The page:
Christmas traditions in Costa Rica are full of the Latin American flavor, but they are uniquely done the Tico way.
Snow…Snow…Snow ….Marvelous Snow! We Northerners might think Yuck especially after a long winter, but Costa Ricans (Ticos) are fascinated by snow. They rarely, if ever, see the real thing, because they are so close to the equator. The floats in the Festival de la Luz, which are decorated in fluffy white, draw much attention because of the oddity of snow.
December is a very special month in Costa Rica. The children begin their long “summer” vacation from school. The four month long rainy season has ended. The hot muggy weather replaced with dry cooler temperatures of about 70 degrees. All working adults receive their aquinaldo from their employer. This is a bonus required by law and is equal to one months pay. Oh! And of course, it is Christmas Navidad complete with so many festivals, parades, and Puerto Rican Christmas traditions. Mucha fiesta
Costa Ricans love to celebrate and many take vacations at this time of year. They have three main parades after the beginning of the Christmas season on Dec. 16th .
El Carnival – Dancers and musical groups from all over the country compete for the best of show in costumes, dancing talent, and music.
El Tope – A Parade of showy horses, beautiful horse drawn carriages, and famous hand painted ox carts. Originally these carts were pulled by people until 1840 when the exporting of coffee exploded. The Las Carretas carts were then pulled by oxen; transporting coffee to the ports and other goods back. Decorating the carts began in the early 1900’s. The San Jose Tope is the most famous. It is a grand parade that also includes floats, clowns, and marching bands.
El Destile de Luces – A night time parade made beautiful with thousands of Christmas lights. This parade is a favorite of the people.
Christmas Traditions in Costa Rica
Christmas traditions in Costa Rica began when Christmas was first celebrated in 1601. The governor, Don Vasquez de Coronado organized the festivities and declared it a national holiday.
Like Mexico, the Ticos celebrate with Posadas the nine days before Christmas. The Costa Rican Christmas is centered upon the Christ child, and therefore, both the Posada and La Portal( the manger) take a very important position in their celebration. The family portal often occupies the majority of the living room. The children collect plants, mosses, grasses, twigs, and sawdust to decorate it. Portals are completed with crafted wood, statues of Mary, Joseph, The Three Kings,and the shepherds and their sheep. On Noche Buena Christmas Eve, The Christ child is placed in the manger just before the family attends the Misa del Gallo Christmas Midnight Mass.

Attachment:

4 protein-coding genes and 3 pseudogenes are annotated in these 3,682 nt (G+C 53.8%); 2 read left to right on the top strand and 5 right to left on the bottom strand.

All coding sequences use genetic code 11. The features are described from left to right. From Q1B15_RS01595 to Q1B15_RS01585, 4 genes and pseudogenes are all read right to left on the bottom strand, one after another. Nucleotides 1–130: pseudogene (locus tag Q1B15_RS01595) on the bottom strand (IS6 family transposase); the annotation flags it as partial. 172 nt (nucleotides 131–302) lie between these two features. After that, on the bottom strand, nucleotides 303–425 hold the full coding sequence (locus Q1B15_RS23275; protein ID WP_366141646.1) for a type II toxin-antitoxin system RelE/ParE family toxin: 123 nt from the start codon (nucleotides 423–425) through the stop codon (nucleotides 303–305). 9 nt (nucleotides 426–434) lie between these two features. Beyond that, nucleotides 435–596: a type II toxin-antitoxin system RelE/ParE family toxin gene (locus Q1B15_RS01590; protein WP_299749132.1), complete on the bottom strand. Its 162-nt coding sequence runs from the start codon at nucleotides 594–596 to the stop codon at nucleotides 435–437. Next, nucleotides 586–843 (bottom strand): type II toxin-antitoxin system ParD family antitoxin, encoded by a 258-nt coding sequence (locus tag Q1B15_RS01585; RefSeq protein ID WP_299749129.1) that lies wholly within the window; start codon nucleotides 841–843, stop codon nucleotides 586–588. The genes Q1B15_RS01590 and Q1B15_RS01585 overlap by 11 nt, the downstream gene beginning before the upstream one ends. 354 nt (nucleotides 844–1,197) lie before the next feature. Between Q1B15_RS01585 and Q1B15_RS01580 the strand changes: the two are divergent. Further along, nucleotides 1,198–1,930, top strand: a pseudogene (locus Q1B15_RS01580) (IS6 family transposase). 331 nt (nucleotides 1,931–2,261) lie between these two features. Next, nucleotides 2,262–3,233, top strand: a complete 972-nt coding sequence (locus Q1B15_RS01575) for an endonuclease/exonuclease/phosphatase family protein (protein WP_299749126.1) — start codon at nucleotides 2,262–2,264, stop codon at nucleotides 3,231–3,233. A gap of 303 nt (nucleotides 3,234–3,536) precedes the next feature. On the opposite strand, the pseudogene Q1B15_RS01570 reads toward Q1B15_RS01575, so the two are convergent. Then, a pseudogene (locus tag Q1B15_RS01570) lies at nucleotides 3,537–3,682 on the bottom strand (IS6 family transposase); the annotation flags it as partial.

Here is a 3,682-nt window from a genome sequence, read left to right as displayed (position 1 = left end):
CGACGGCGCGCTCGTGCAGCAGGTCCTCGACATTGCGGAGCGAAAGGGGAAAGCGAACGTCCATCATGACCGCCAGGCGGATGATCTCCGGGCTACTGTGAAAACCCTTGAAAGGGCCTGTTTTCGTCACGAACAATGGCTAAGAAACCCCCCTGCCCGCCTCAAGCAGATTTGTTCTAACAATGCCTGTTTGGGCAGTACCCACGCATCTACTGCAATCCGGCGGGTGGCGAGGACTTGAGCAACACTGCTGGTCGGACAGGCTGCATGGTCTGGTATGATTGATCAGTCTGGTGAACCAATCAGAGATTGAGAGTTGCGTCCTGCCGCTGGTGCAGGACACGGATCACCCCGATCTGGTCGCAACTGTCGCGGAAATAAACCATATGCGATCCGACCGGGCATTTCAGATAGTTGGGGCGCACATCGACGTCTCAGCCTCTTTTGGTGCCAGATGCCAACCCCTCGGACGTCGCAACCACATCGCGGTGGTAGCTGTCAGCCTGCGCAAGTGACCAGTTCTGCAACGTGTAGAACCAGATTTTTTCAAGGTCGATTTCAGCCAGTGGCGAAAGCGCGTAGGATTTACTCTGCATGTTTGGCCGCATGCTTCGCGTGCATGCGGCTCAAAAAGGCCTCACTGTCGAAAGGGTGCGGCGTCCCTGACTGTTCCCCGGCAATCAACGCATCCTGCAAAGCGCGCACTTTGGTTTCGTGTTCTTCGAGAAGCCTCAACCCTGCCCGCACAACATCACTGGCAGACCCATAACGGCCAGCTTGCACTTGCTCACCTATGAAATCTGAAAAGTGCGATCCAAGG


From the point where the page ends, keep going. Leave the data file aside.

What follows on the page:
A few days before Christmas, the Christmas tree is placed in the home. It is painted white and may be a small Cyprus tree or dried branches from the coffee plant. It is decorated in a homemade fashion with small figurines, lace ornaments and brightly colored strips of paper. The gold star of Bethlehem crowns the tree. The night before Christmas some Tico children will place their shoes out for the Christ child to fill with treats and small gifts. On Christmas morning, those children are asked, “What did the Baby bring you.”
The Christmas Eve dinner is a late night affair, and no wonder with all the preparation that goes into it. The special Costa Rican tamales that are served take many hours to prepare. Pupusas, tortillas made with many ingredients, grilled pork or chicken, as well as empanadas are served. This feast is topped off with fresh grapes and apples that are imported for the holiday season.
Christmas traditions in Costa Rica end with the celebration of the Feast of the Epiphany on January 6th. The night before, most Tico children greatly anticipate the arrival of The Three Kings, who will bring them gifts while they sleep. The children set out boxes of grass for the camels of the Los Reyes Magio. On the Epiphany Neighbors gather to pray and enjoy company with feasting and caroling.
Christmas Traditions in Costa Rica
Chorizo and Potato Stew
2 lbs chopped potatoes
1 1/2 lb “chorizo” spicy sausage
1 chopped onion
1/2 chopped chili pepper
4 chopped garlic cloves
1 bunch cilantro/coriander chopped finely
1 tsp thyme branches
1/4 tsp “achiote”
(a shake of each of these spices annatto, Mexican oregano, cumin, clove, cinnamon,)
Salt and pepper
Cook the potatoes along with The spices in a pot.
Add the rest of the ingredients.
Cook without burning over a medium fire for 10 min.